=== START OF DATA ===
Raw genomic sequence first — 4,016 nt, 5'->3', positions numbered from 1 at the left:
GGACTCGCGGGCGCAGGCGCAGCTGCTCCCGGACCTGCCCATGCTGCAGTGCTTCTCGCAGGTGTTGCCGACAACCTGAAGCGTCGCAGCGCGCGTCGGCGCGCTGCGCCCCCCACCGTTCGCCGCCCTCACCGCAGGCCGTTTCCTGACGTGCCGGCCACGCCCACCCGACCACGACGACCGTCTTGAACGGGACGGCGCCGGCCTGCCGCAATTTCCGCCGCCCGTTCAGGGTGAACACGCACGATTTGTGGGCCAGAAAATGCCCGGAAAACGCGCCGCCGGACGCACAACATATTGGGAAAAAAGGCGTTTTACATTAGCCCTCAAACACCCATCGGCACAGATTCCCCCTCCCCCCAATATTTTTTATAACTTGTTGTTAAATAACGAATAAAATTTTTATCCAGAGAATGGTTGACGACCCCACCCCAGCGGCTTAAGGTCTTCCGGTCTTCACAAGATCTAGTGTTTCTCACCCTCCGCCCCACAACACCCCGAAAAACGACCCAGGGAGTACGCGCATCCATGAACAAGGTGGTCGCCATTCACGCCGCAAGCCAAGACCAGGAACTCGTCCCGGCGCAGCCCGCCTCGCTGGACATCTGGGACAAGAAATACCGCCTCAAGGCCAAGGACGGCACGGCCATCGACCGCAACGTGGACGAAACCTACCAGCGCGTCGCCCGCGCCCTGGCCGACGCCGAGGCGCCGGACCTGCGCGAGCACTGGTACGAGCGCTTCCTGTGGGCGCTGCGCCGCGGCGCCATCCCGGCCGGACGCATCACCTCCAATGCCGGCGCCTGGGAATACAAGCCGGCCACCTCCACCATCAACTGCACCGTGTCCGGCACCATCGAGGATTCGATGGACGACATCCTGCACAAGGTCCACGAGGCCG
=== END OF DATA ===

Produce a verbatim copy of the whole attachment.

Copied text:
Raw genomic sequence first — 4,016 nt, 5'->3', positions numbered from 1 at the left:
GGACTCGCGGGCGCAGGCGCAGCTGCTCCCGGACCTGCCCATGCTGCAGTGCTTCTCGCAGGTGTTGCCGACAACCTGAAGCGTCGCAGCGCGCGTCGGCGCGCTGCGCCCCCCACCGTTCGCCGCCCTCACCGCAGGCCGTTTCCTGACGTGCCGGCCACGCCCACCCGACCACGACGACCGTCTTGAACGGGACGGCGCCGGCCTGCCGCAATTTCCGCCGCCCGTTCAGGGTGAACACGCACGATTTGTGGGCCAGAAAATGCCCGGAAAACGCGCCGCCGGACGCACAACATATTGGGAAAAAAGGCGTTTTACATTAGCCCTCAAACACCCATCGGCACAGATTCCCCCTCCCCCCAATATTTTTTATAACTTGTTGTTAAATAACGAATAAAATTTTTATCCAGAGAATGGTTGACGACCCCACCCCAGCGGCTTAAGGTCTTCCGGTCTTCACAAGATCTAGTGTTTCTCACCCTCCGCCCCACAACACCCCGAAAAACGACCCAGGGAGTACGCGCATCCATGAACAAGGTGGTCGCCATTCACGCCGCAAGCCAAGACCAGGAACTCGTCCCGGCGCAGCCCGCCTCGCTGGACATCTGGGACAAGAAATACCGCCTCAAGGCCAAGGACGGCACGGCCATCGACCGCAACGTGGACGAAACCTACCAGCGCGTCGCCCGCGCCCTGGCCGACGCCGAGGCGCCGGACCTGCGCGAGCACTGGTACGAGCGCTTCCTGTGGGCGCTGCGCCGCGGCGCCATCCCGGCCGGACGCATCACCTCCAATGCCGGCGCCTGGGAATACAAGCCGGCCACCTCCACCATCAACTGCACCGTGTCCGGCACCATCGAGGATTCGATGGACGACATCCTGCACAAGGTCCACGAGGCCG